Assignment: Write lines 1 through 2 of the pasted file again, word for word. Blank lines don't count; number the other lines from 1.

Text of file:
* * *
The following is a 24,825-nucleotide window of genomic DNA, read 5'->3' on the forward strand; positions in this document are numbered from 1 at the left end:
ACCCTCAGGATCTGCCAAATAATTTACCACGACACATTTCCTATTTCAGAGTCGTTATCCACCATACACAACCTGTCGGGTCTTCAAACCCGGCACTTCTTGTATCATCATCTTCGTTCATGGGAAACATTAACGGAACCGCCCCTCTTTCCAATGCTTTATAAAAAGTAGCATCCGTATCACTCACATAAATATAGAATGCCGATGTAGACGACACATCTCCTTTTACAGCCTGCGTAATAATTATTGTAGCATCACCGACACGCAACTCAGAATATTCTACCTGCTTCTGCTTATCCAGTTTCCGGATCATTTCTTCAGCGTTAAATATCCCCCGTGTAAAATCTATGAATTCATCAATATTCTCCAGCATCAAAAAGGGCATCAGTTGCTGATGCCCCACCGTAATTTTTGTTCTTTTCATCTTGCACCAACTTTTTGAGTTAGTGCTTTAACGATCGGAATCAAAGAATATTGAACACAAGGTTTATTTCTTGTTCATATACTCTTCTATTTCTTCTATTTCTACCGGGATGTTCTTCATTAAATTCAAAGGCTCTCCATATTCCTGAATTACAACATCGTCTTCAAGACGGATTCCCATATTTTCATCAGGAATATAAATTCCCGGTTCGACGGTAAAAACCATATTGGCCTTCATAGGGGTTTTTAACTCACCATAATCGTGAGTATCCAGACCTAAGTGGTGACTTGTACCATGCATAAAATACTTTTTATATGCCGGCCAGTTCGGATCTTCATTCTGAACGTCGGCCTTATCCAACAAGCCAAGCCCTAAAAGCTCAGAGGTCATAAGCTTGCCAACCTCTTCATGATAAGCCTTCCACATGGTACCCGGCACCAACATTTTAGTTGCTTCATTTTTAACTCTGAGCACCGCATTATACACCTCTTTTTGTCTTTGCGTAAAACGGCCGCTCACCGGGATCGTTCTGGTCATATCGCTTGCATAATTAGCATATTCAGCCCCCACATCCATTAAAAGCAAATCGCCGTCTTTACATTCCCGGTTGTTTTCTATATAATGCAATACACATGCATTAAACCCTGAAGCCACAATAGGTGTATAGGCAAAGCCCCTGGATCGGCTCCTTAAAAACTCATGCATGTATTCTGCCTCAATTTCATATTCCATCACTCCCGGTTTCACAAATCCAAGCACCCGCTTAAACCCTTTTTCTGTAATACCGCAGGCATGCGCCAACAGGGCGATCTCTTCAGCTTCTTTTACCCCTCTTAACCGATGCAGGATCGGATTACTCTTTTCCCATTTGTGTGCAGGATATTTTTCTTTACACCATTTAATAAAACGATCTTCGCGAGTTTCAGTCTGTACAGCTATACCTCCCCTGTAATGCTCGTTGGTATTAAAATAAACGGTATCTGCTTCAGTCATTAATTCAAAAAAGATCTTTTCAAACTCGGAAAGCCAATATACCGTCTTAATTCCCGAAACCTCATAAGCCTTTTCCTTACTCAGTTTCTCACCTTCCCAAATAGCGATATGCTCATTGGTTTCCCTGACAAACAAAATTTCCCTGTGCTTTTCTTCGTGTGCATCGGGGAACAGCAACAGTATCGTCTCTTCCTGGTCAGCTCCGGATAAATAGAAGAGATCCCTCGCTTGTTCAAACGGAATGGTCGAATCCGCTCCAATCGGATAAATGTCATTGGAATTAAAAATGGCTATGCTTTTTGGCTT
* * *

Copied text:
The following is a 24,825-nucleotide window of genomic DNA, read 5'->3' on the forward strand; positions in this document are numbered from 1 at the left end:
ACCCTCAGGATCTGCCAAATAATTTACCACGACACATTTCCTATTTCAGAGTCGTTATCCACCATACACAACCTGTCGGGTCTTCAAACCCGGCACTTCTTGTATCATCATCTTCGTTCATGGGAAACATTAACGGAACCGCCCCTCTTTCCAATGCTTTATAAAAAGTAGCATCCGTATCACTCACATAAATATAGAATGCCGATGTAGACGACACATCTCCTTTTACAGCCTGCGTAATAATTATTGTAGCATCACCGACACGCAACTCAGAATATTCTACCTGCTTCTGCTTATCCAGTTTCCGGATCATTTCTTCAGCGTTAAATATCCCCCGTGTAAAATCTATGAATTCATCAATATTCTCCAGCATCAAAAAGGGCATCAGTTGCTGATGCCCCACCGTAATTTTTGTTCTTTTCATCTTGCACCAACTTTTTGAGTTAGTGCTTTAACGATCGGAATCAAAGAATATTGAACACAAGGTTTATTTCTTGTTCATATACTCTTCTATTTCTTCTATTTCTACCGGGATGTTCTTCATTAAATTCAAAGGCTCTCCATATTCCTGAATTACAACATCGTCTTCAAGACGGATTCCCATATTTTCATCAGGAATATAAATTCCCGGTTCGACGGTAAAAACCATATTGGCCTTCATAGGGGTTTTTAACTCACCATAATCGTGAGTATCCAGACCTAAGTGGTGACTTGTACCATGCATAAAATACTTTTTATATGCCGGCCAGTTCGGATCTTCATTCTGAACGTCGGCCTTATCCAACAAGCCAAGCCCTAAAAGCTCAGAGGTCATAAGCTTGCCAACCTCTTCATGATAAGCCTTCCACATGGTACCCGGCACCAACATTTTAGTTGCTTCATTTTTAACTCTGAGCACCGCATTATACACCTCTTTTTGTCTTTGCGTAAAACGGCCGCTCACCGGGATCGTTCTGGTCATATCGCTTGCATAATTAGCATATTCAGCCCCCACATCCATTAAAAGCAAATCGCCGTCTTTACATTCCCGGTTGTTTTCTATATAATGCAATACACATGCATTAAACCCTGAAGCCACAATAGGTGTATAGGCAAAGCCCCTGGATCGGCTCCTTAAAAACTCATGCATGTATTCTGCCTCAATTTCATATTCCATCACTCCCGGTTTCACAAATCCAAGCACCCGCTTAAACCCTTTTTCTGTAATACCGCAGGCATGCGCCAACAGGGCGATCTCTTCAGCTTCTTTTACCCCTCTTAACCGATGCAGGATCGGATTACTCTTTTCCCATTTGTGTGCAGGATATTTTTCTTTACACCATTTAATAAAACGATCTTCGCGAGTTTCAGTCTGTACAGCTATACCTCCCCTGTAATGCTCGTTGGTATTAAAATAAACGGTATCTGCTTCAGTCATTAATTCAAAAAAGATCTTTTCAAACTCGGAAAGCCAATATACCGTCTTAATTCCCGAAACCTCATAAGCCTTTTCCTTACTCAGTTTCTCACCTTCCCAAATAGCGATATGCTCATTGGTTTCCCTGACAAACAAAATTTCCCTGTGCTTTTCTTCGTGTGCATCGGGGAACAGCAACAGTATCGTCTCTTCCTGGTCAGCTCCGGATAAATAGAAGAGATCCCTCGCTTGTTCAAACGGAATGGTCGAATCCGCTCCAATCGGATAAATGTCATTGGAATTAAAAATGGCTATGCTTTTTGGCTT